Matt Keener on The Brain and Self-Quantification: A Bidirectional Relationship
September 8, 2012
I had to post one more breakout session description for next week’s conference, because this project is so fascinating to me! Check it out, from brain researcher Matt Keener:
Our brains sit at the apex of primate evolution, making it possible for us to think, feel and be self-aware, all made possible through the unique development of specific brain regions and systems over a period of 65 million years. Neuroscience now suggests the “self” as emerging from the integrated workings of three distinct brain systems (limbic, cortical midline, and lateral fronto-parietal). The brain creates the self. Each of these develop through biology, culture, and training; each come with their own varied ways of representing the self, and each can be assessed through different means of measurement.
In my research I study how these brain regions cooperate to create a coherent sense of self, mediate the regulation of our emotions and how this goes wrong in mood disorders like Bipolar Disorder. Bipolar Disorder is a characteristic example of how brain and self interact. It is characterized in part by limbic hyperactivity and medial prefrontal cortex abnormalities. Accordingly we see wide fluctuations in one’s anxiety/energy as well as one’s social role and “self”-introspection. The disease wreaks havoc on one’s personality and the self will vary according to illness state, ranging from worthlessness and social isolation to grandiosity and a deep sense of accomplishment and personal agency.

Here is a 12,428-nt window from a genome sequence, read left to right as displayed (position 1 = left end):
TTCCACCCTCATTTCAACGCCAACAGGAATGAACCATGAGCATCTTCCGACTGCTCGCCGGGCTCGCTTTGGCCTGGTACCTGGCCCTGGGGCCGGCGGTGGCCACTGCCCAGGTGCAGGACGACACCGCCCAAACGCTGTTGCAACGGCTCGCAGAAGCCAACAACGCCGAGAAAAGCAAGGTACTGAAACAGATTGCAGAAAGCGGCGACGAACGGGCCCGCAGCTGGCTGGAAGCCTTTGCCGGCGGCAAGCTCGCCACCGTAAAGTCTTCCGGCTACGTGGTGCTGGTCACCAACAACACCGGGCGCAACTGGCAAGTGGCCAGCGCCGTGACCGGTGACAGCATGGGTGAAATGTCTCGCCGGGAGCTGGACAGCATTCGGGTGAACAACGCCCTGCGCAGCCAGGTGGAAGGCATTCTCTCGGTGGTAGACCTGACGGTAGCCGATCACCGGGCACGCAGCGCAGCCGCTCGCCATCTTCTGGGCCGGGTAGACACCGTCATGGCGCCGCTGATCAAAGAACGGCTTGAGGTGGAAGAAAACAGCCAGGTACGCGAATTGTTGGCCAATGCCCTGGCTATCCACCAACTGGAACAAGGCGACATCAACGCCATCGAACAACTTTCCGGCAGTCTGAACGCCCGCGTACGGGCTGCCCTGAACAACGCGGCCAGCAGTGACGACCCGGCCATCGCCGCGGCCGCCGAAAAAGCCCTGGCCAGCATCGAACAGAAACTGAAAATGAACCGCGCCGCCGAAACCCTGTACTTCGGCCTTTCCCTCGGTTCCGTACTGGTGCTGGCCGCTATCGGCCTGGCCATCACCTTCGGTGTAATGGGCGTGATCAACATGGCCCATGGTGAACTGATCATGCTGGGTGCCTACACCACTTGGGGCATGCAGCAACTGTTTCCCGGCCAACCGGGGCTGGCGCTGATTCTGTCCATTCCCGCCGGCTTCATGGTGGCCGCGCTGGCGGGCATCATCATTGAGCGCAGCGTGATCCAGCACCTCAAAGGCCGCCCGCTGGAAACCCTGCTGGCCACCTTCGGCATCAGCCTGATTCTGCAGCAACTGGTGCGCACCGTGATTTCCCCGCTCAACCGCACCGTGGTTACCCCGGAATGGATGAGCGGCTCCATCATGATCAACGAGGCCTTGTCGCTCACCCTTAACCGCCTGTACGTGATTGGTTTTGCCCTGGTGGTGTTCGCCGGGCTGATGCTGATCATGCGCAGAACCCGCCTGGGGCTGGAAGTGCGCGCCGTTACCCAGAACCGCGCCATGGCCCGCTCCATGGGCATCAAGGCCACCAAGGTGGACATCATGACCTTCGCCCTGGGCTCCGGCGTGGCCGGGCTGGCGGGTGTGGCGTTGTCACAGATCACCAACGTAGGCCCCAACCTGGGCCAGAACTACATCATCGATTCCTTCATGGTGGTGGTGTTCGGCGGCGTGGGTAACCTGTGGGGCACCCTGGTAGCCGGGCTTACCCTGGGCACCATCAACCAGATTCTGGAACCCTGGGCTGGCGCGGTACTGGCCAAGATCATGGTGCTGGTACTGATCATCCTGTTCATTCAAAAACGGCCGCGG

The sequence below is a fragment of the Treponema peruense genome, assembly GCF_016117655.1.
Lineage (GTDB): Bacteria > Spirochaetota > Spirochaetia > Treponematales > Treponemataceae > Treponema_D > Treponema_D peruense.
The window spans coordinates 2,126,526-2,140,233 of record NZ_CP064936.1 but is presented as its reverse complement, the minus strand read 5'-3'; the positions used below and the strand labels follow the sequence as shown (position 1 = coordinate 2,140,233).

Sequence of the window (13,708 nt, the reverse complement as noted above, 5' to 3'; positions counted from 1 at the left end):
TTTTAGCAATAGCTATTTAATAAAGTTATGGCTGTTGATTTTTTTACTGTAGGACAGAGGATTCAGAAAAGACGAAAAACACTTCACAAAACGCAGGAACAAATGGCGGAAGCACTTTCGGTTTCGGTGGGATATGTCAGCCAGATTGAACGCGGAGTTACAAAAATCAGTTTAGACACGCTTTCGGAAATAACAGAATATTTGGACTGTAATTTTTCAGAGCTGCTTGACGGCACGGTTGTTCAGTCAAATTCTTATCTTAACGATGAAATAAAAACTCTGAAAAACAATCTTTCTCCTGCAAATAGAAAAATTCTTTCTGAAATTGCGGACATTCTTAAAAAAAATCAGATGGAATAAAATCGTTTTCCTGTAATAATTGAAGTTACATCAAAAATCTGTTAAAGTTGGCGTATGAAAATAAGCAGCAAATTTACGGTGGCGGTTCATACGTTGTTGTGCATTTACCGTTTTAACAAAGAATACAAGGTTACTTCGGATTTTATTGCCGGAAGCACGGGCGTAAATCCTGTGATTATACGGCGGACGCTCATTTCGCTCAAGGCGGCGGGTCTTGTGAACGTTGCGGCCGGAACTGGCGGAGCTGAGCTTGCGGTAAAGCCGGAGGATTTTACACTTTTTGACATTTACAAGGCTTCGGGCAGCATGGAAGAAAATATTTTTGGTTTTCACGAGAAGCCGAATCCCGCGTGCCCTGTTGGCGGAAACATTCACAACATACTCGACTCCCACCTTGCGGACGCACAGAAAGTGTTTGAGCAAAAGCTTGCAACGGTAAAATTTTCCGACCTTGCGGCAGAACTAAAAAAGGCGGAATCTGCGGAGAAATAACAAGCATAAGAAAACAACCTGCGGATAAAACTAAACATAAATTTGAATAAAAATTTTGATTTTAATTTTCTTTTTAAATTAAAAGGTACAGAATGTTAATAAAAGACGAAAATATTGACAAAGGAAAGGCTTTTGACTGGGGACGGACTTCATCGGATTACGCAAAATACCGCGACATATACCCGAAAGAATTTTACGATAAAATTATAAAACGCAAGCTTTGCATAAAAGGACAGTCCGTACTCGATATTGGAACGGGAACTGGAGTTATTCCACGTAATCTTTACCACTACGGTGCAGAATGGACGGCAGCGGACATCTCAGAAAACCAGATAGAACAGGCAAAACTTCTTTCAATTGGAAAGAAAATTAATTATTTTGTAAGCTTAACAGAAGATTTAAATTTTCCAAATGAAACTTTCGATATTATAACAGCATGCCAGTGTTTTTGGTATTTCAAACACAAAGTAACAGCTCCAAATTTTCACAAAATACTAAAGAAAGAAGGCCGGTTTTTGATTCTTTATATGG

There are various ways to treat this disorder, and a recent study done by CureTogether showed that several interventions relying upon self-assesment and quantification were reported to be of significant benefit, in this sample even moreso than most psychiatric medications. These modalities like meditation and sleep regulation are not only reported as being helpful, but also have been shown elsewhere to result in functional and structural changes in cortical midline regions as well as limbic areas (for instance the medial frontal cortex and amygdala respectively). The “Self” creates the brain. The function of these areas would then be measured in very different ways if examining the body’s physiology and behavior.
So the self is the product of a brain, that is itself shaped by the actions of the “self”. Through a better understanding of the different brain systems that generate this sense of self, we can now begin to deliver the next generation of integrated self-quantification that may tap into these key brain systems in a more targeted, meaningful manner.
In this session we’ll briefly discuss the three basic brain systems involved in self-processing and talk about some examples of QS paradigms that tap into each. Then we can all discuss the future of cognitive and affective QS tools that can enable us to quantify the entirety of the self in a rational fashion, and in doing so better organize our own brains toward a fuller and more meaningful concept of ‘self.’(The above image is from Elevated Amygdala Activation to Happy Emotion in Bipolar Disorder. Keener et al., Psychological Medicine 2012.)